Guest Column

Nurture new Nelson Mandelas - a challenge for universities

2018-07-18 10:24
(Photo: iStock)

(Photo: iStock)

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Nico Koopman

Our highly respected and appreciated Minister of Higher Education and Training, Ms Naledi Pandor, recently challenged universities to nurture Nelson Mandelas. She specifically put this challenge to Stellenbosch University (SU), where some of the most prominent leaders of the apartheid regime were educated.

This challenge provides parameters for the three core academic mandates of universities, namely research and innovation, learning and teaching, and transformative social impact.

These three academic imperatives should be guided by the logic and viewpoints of Madiba and the way he argued and thought about a wide range of issues. They should also be guided by his ethos, ethics and values, moral principles, integrity, as well as his pathos, compassion and caring heart. Universities are challenged to provide the country, continent and the world with graduates who espouse Mandela’s logic, ethos and pathos.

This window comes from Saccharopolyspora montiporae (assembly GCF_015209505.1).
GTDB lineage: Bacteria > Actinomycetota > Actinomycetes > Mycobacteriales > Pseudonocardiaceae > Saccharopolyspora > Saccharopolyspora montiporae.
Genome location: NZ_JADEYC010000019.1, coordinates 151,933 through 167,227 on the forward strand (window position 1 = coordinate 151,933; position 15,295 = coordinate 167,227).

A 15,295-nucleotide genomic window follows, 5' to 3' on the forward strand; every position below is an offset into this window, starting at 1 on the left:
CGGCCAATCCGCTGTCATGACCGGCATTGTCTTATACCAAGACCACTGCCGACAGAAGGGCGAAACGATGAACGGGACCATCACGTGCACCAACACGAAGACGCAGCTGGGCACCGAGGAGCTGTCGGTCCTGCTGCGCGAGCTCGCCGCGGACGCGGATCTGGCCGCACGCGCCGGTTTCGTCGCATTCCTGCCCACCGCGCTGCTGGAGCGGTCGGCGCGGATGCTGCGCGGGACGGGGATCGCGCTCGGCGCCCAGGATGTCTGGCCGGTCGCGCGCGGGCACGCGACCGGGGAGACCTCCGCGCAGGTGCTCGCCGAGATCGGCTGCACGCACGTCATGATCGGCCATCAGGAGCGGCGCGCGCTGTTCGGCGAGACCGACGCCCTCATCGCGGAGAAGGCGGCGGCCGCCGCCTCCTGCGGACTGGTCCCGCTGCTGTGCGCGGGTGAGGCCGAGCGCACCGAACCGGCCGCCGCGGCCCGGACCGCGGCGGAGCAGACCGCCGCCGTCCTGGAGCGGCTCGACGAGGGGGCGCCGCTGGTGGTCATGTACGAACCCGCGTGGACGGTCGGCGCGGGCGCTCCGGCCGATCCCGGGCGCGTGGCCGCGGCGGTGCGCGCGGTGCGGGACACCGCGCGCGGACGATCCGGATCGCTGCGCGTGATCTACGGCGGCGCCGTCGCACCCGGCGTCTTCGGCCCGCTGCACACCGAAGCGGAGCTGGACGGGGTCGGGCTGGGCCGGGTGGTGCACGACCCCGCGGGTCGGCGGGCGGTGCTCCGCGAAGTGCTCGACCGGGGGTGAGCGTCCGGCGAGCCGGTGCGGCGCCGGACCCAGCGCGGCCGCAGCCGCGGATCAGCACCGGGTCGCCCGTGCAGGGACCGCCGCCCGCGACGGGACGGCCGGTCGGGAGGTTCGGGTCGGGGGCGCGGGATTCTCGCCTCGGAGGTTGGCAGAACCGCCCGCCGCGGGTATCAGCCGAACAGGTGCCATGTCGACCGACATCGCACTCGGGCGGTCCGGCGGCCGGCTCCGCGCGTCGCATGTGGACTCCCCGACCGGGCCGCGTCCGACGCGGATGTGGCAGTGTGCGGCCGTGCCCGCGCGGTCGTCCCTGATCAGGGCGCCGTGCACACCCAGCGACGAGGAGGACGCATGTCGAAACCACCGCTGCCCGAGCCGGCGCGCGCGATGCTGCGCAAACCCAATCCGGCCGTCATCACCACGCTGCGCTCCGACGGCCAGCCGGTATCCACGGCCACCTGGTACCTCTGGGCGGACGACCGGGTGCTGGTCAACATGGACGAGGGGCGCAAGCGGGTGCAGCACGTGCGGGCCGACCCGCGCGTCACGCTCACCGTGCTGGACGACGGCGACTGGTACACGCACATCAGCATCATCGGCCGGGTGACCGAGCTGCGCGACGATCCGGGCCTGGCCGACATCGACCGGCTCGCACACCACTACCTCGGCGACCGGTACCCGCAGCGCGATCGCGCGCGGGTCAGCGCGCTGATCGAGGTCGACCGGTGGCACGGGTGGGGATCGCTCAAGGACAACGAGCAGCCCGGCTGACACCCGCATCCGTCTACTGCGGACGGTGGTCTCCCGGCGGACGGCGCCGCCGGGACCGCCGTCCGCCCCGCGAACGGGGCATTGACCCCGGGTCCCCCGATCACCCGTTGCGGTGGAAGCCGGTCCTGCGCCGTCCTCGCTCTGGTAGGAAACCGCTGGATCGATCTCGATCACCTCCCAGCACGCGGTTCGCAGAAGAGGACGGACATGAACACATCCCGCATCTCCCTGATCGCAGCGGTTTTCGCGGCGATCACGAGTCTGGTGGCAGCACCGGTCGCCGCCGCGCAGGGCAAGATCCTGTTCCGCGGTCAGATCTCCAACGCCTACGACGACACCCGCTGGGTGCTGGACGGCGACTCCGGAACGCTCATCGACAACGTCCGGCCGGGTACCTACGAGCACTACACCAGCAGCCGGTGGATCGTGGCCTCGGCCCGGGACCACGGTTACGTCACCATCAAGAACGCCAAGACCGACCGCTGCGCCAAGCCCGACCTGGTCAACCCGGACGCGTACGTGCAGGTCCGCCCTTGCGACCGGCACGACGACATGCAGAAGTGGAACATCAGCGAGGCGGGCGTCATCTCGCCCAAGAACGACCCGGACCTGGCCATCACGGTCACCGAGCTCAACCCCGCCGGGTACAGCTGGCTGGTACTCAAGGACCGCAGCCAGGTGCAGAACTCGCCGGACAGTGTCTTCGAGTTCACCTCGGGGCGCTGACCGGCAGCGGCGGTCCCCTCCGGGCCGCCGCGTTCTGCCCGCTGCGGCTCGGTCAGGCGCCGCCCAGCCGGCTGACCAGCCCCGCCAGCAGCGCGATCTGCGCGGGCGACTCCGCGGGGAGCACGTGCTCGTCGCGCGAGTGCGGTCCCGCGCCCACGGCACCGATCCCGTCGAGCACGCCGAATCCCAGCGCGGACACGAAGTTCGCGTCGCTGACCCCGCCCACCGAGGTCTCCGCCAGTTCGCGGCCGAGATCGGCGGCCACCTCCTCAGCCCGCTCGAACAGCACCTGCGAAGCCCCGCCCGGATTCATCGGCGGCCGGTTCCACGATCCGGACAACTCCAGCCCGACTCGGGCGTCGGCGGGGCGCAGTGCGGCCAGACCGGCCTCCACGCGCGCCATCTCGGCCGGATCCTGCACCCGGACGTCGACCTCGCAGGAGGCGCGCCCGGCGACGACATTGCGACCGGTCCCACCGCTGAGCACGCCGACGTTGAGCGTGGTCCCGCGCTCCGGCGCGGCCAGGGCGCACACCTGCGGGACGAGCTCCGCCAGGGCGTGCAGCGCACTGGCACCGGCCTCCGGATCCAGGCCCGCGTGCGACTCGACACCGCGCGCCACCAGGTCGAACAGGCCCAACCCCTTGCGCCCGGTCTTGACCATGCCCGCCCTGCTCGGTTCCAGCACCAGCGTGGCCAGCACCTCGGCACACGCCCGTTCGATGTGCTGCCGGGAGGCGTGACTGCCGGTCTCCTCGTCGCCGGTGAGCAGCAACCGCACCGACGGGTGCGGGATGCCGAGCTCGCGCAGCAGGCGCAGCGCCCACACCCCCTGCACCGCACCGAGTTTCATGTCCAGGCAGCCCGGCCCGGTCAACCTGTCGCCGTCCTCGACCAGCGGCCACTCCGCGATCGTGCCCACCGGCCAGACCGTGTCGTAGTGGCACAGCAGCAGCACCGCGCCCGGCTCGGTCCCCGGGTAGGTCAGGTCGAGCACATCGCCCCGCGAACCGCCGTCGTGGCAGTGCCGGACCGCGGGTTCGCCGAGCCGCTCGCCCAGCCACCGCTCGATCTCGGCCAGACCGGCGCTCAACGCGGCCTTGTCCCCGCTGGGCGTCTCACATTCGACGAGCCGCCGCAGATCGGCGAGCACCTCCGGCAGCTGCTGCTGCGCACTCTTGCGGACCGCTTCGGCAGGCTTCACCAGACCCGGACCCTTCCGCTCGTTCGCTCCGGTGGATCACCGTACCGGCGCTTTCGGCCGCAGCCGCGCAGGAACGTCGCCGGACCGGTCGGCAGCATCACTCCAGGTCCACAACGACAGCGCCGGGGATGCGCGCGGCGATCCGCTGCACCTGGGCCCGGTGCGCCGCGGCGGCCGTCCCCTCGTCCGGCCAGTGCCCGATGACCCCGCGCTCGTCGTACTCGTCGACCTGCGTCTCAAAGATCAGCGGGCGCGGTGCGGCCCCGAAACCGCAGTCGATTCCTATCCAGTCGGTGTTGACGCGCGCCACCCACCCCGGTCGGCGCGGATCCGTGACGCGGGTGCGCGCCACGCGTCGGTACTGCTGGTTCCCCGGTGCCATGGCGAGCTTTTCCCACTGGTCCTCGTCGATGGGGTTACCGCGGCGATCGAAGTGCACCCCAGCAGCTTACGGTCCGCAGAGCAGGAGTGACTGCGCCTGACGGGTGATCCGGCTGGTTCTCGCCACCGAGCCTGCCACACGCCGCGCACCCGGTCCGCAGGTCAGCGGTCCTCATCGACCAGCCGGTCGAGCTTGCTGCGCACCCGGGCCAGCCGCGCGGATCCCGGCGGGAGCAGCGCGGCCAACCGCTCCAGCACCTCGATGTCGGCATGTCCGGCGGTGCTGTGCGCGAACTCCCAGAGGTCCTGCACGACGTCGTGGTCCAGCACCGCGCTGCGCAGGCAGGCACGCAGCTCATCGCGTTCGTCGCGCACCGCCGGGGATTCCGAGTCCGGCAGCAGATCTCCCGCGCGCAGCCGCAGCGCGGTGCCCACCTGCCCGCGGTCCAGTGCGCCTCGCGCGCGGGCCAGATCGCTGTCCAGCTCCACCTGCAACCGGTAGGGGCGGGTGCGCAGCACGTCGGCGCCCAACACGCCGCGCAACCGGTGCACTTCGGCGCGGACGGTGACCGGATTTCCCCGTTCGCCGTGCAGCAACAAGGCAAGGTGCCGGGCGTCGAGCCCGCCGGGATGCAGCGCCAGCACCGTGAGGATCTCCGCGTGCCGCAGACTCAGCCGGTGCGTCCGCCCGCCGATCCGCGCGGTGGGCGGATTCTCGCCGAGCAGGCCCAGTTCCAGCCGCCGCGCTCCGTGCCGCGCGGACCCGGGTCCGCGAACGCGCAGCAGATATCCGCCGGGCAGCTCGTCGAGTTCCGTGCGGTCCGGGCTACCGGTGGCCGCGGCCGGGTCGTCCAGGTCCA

In this year of the centenary celebrations of Madiba and of SU, Maties can pay in a special way attention to the minister’s challenge.

Madiba’s logic entails that we do not settle for over-simplified solutions to complex challenges. It also asks for an embrace of intellectual engagement and a rejection of intellectual laziness and anti-intellectualism. Always open for consensus-seeking and for achieving morally acceptable compromises in contexts of a plurality of opinions and perspectives, Madiba’s logic never absolutised one viewpoint. Such absolutisation carries within it the seed for populism, for stereotyping, stigmatising, demonising and annihilating those who differ from you.   

Madiba’s logic also embraced and managed ambiguity, i.e. the fact that the same word, expression, text, event can have a multitude of meanings and emotional associations for people who seek life together in one space. His way of thinking acknowledged the ambivalent nature of reality and recognised that people, processes, programmes, and progress with undertakings are neither one-sidedly good nor one-sidedly bad. The simultaneously good and bad in everyone and everything is reckoned with.